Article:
Children and Bedtime Fears and Nightmares
- on the beach or watching a sunset. This will give him something else to think about while lying in bed and help distract him from his fearful thoughts. Also, it is physically impossible to be relaxed and scared at the same time.
- Discuss your child’s fears during the day. Talk to your child about his fears during the day and how he can be less frightened at night. Additionally, build your child's self-confidence during the day. If he feels secure during the day, this can help him feel more secure at night, too.
- Set limits. At the same time that you are reassuring your child, you do need to set limits. Setting limits is necessary to prevent your child’s “being scared” behavior from being reinforced. Also encourage appropriate behavior, such as remind your child “Remember, no crying and no calling at bedtime.”
- Have him stay in his bed. Don't encourage your child to get out of bed. He should stay in bed and find out for himself that he really is safe so that he can learn to overcome his fears. It is much better for you to stay with him in his room than it is for him to join you. If your child is too frightened to stay in his room alone, it is okay to occasionally stay with him until he falls asleep. Don’t do this too frequently, or even two nights in a row, as he may come to depend on your presence. If your child gets up in the middle of the night and comes into your room, it is better to take him right back and gently tuck him into bed.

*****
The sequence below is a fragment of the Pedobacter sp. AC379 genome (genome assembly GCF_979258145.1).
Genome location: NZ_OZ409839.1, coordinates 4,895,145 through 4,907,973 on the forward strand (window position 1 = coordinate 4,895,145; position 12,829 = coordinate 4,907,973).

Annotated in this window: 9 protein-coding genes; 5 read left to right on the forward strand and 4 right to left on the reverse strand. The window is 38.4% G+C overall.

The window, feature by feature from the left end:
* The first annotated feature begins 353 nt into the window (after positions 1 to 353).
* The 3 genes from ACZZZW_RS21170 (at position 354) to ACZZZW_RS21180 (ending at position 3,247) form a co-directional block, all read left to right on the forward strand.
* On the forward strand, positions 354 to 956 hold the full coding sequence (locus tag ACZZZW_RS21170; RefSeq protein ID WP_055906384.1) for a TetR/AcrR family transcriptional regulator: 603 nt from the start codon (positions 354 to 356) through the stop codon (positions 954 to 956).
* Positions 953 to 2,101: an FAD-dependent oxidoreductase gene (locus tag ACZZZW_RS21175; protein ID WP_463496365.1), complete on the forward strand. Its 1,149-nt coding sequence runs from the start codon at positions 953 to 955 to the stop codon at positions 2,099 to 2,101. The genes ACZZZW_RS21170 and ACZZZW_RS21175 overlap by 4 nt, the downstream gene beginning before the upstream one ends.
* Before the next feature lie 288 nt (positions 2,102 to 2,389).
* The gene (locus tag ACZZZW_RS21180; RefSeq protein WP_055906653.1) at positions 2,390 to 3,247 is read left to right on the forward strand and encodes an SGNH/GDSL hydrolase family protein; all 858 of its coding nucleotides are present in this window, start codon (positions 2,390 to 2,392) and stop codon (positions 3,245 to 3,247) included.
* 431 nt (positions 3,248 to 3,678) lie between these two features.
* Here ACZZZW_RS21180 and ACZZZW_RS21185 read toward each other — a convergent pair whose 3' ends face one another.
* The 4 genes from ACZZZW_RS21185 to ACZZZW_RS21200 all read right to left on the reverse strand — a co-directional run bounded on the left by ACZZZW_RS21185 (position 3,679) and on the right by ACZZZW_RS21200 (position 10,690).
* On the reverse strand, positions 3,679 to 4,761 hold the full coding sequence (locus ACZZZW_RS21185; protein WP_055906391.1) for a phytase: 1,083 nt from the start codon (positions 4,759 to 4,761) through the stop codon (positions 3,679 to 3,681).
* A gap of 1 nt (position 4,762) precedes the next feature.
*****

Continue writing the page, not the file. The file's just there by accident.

- Check on him. If your child is anxious about you leaving, check on him frequently. It is better to check on him on a predictable schedule, every 5 or 10 minutes, so that your coming and reassuring him is not based on him crying or calling out for you.
- Star system. Some children get reinforced for being scared at night by getting lots of attention for being afraid. If this is the case,
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